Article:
and change shortfall. That means maybe three
or four meals a week that a family might be short. These are all statistics
that are thrown together into a big jug and
then out they come. So it does vary from
household to household. But it just means that
there are meal shortages. A lot of parents
anecdotally skip meals so that their kids can eat. Those types of stories come
to the Food Bank all the time. There are money resources
that people need, but there are also support
systems that they need, emotional support systems that
they need, social network. Money is the number one thing, but there are a lot of resources that people are short of, and that causes a
lot of struggling. MIKE TOBIAS: Same thing, Ryan? RYAN BAILEY: Yes, absolutely. I hear a lot of parents who,
they have foregone their meals so that their children can eat. Sometimes those meals may not
seem like the most nutritious, but it’s just something
in the kids’ bellies. Soup, ramen noodles, things
like that, that are cheap, but they can go a
little bit of a distance and feed at least a meal. Yep, see that all the time. TOBIAS: Let’s talk a
little more about the scope of the
problem in Nebraska, and especially in the
areas that you serve. Are there any groups,
any types of populations, that are more
particularly vulnerable to being food insecure? BAILEY: Well,
definitely the seniors. Most seniors are
on a fixed income. We have found that that income, now with medical
costs and Medicare and things like that that
a lot of seniors face, there’s not enough
money to go around. So that is a very
vulnerable population because of what you
talked about earlier. They are just right at the cusp, or in the gap area where
they’re not eligible for other benefits like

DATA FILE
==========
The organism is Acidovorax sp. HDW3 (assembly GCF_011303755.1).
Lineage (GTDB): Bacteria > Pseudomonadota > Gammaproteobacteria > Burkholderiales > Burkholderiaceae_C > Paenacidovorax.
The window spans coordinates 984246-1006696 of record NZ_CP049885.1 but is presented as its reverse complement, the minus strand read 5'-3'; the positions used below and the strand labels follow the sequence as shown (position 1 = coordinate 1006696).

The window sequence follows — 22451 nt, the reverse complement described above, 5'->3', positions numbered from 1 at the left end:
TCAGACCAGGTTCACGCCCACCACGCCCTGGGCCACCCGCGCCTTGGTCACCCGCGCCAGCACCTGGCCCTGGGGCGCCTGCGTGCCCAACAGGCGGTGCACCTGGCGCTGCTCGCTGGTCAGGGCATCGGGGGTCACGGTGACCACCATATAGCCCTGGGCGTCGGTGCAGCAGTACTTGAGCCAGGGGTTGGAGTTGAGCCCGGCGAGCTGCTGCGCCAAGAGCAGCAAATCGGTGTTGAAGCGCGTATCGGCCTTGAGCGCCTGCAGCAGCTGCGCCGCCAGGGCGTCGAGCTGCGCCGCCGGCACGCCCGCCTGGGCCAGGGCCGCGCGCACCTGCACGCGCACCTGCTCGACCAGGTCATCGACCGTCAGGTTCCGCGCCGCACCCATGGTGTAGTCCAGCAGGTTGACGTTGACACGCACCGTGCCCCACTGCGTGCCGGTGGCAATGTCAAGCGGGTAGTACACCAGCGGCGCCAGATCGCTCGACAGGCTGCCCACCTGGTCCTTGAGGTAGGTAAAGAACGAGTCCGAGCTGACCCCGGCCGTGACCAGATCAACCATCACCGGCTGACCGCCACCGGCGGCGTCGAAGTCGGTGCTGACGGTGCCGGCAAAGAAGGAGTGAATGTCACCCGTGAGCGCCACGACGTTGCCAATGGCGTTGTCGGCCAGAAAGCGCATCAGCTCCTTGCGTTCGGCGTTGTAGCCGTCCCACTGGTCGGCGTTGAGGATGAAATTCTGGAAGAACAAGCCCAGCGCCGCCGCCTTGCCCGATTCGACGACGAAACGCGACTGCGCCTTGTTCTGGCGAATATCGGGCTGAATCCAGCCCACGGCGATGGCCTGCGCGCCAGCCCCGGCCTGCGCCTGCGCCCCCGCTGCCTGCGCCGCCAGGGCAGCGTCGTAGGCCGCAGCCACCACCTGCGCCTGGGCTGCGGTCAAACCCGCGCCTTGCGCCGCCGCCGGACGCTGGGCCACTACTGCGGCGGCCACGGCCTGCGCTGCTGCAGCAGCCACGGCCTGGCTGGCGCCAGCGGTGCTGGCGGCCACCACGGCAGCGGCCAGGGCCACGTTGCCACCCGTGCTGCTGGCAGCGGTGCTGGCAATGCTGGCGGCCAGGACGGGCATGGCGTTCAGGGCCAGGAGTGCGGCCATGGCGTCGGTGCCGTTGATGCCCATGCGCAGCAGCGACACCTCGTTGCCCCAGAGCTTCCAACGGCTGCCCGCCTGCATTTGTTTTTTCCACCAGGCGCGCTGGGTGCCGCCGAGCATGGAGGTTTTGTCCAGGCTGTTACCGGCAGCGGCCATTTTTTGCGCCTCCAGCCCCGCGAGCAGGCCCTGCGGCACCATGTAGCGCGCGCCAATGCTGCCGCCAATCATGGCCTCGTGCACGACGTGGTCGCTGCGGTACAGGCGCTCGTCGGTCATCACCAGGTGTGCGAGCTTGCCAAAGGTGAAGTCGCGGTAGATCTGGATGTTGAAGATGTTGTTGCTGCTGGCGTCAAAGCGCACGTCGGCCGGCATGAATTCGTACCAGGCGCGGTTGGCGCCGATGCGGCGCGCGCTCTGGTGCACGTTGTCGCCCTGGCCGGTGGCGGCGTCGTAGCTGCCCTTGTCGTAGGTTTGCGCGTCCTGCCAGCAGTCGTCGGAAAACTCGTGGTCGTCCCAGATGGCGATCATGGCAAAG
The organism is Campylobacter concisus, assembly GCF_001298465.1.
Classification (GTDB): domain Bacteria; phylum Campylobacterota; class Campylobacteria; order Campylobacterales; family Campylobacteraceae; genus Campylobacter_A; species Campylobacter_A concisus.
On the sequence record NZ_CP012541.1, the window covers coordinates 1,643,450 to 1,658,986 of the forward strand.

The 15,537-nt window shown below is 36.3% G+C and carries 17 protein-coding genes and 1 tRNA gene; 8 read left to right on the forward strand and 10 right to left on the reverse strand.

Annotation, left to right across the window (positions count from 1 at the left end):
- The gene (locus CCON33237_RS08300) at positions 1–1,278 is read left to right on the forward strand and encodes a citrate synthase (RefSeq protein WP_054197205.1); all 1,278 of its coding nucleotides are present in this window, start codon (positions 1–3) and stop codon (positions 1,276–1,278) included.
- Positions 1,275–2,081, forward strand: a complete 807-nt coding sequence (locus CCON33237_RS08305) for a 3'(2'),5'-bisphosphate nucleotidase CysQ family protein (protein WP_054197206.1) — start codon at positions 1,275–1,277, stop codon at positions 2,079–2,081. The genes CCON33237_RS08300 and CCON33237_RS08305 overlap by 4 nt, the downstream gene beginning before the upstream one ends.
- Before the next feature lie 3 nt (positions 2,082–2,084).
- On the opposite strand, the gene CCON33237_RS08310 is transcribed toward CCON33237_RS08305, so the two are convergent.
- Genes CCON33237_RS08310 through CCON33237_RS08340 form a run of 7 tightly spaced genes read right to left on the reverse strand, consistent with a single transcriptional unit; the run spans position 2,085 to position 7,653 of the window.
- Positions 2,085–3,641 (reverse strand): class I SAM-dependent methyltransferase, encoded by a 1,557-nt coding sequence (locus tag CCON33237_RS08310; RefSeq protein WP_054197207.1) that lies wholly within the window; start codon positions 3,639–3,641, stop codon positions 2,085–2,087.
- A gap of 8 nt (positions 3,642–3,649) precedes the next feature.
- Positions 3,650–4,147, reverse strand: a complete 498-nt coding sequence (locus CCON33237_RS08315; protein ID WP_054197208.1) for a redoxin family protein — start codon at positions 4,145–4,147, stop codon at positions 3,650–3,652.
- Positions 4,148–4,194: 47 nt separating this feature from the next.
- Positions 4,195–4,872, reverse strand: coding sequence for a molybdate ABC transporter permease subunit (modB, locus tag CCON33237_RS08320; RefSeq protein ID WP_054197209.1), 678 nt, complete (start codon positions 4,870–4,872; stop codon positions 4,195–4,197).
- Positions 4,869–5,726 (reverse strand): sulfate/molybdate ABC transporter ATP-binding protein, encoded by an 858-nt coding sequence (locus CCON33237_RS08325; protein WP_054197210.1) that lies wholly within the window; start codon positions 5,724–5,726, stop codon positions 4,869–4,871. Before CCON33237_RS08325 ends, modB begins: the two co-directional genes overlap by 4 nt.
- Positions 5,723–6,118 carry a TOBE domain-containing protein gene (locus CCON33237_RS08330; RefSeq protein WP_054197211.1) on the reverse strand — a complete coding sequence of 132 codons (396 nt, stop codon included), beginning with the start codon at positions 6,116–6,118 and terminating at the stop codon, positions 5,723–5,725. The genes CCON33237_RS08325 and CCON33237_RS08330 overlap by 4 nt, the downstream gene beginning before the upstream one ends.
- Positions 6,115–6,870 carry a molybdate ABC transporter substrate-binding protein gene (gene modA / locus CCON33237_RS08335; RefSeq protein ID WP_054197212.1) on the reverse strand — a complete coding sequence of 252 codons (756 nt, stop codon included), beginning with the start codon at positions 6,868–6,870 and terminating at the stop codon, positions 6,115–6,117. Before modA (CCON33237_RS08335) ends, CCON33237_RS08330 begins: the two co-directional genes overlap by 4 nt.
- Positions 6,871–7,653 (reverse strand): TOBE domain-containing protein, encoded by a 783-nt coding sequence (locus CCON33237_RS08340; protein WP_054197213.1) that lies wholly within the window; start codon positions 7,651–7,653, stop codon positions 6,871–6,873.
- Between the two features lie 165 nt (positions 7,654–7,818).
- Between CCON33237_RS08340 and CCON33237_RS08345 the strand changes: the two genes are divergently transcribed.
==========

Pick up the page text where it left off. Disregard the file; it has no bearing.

food stamps or SNAP. Luckily, we have a commodity
supplemental food program that is for seniors
over the age of 60. So that food provides
some supplemental food for a couple months for
those folks to get through so that they can eat that month. There are seniors that come
back and tell the staff, “Without this I
would not have eaten, “and this is the only
thing that allows me “to stretch my money
and make sure that “throughout this month
I’m going to have food.” You hear that from them,
and it’s heartbreaking, but it’s very humbling. Those are the people
that should not have to be in that position. YOUNG: I would also say, mike,
that a big issue in Nebraska and across America is
single-parent households. In Lancaster County, in Lincoln
where our home office is, approximately a third of the
babies born in Lancaster County are born into
single-parent households. America is set up
right now to extract all the income it can out of
a double income household, like my wife and I were
fortunate enough to have. My kids were most
fortunate for that reason. But a single mom or a single dad with a couple of kids
in the household, they’re just not going to
make it in a lot of instances because of wage challenges,
low income jobs, working poor. Single parents, single-parent
households is a huge issue in Lincoln, and in Nebraska,
and across America. I think the number
of babies born into single-parent
households nationally is inching toward 50%. That’s kind of a
crisis, I think, in terms of the
income distribution and the wealth
distribution in America. TOBIAS: One other statistic. While Nebraska’s food
insecurity rate’s around, I think,
12.3%, as we discussed, for children it’s 18%. Why is it so much higher? YOUNG: It’s a lot of
math, is what it is. You take Lorraine,
the single parent with three children
in her household. It’s just the number of
children that people have. Children are always the
highest percentage of poverty in any poverty measure. It’s almost one in five. That number is down a little bit than it was from last year. But when we think about
one in five or six kids in the state of
Nebraska being hungry, we’ve got a real
challenge on our hands in terms of how are those kids going to be able to
show up, go to school, be ready to learn, be ready
to behave appropriately, and have hope. Kids that are struggling
with poverty issues are also struggling with a
lack of hope, I would say. Michelle Obama said in one
of her farewell addresses about hope inspiring hard work. That’s why a lot of people
are able to work hard, because of the hope they have. If they are in what they
feel is a hopeless situation, then working hard becomes
a lot more difficult. Ryan touched on this. These are hard
working folks who are, many of them are working